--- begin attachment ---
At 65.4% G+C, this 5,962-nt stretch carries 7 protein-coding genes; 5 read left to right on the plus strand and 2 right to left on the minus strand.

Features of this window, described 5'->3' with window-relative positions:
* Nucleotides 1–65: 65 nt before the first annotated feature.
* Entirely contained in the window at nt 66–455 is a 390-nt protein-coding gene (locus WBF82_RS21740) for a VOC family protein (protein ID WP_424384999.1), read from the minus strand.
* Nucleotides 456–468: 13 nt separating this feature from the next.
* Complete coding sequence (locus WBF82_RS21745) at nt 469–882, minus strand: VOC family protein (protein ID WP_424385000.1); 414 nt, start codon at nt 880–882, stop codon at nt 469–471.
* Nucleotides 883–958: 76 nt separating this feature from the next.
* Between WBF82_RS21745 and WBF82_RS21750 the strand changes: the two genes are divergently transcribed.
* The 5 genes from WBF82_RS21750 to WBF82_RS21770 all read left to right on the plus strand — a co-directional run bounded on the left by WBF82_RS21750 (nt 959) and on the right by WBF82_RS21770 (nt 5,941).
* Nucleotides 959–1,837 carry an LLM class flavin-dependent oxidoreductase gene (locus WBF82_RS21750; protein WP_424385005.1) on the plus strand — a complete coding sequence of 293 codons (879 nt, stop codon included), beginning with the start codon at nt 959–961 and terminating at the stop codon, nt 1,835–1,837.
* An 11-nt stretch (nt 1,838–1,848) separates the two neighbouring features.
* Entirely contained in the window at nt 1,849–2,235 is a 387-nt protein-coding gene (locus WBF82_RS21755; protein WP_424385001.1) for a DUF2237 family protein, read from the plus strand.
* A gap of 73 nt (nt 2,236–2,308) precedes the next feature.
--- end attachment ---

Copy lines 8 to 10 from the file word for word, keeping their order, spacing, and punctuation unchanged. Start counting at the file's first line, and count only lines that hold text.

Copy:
* Between WBF82_RS21745 and WBF82_RS21750 the strand changes: the two genes are divergently transcribed.
* The 5 genes from WBF82_RS21750 to WBF82_RS21770 all read left to right on the plus strand — a co-directional run bounded on the left by WBF82_RS21750 (nt 959) and on the right by WBF82_RS21770 (nt 5,941).
* Nucleotides 959–1,837 carry an LLM class flavin-dependent oxidoreductase gene (locus WBF82_RS21750; protein WP_424385005.1) on the plus strand — a complete coding sequence of 293 codons (879 nt, stop codon included), beginning with the start codon at nt 959–961 and terminating at the stop codon, nt 1,835–1,837.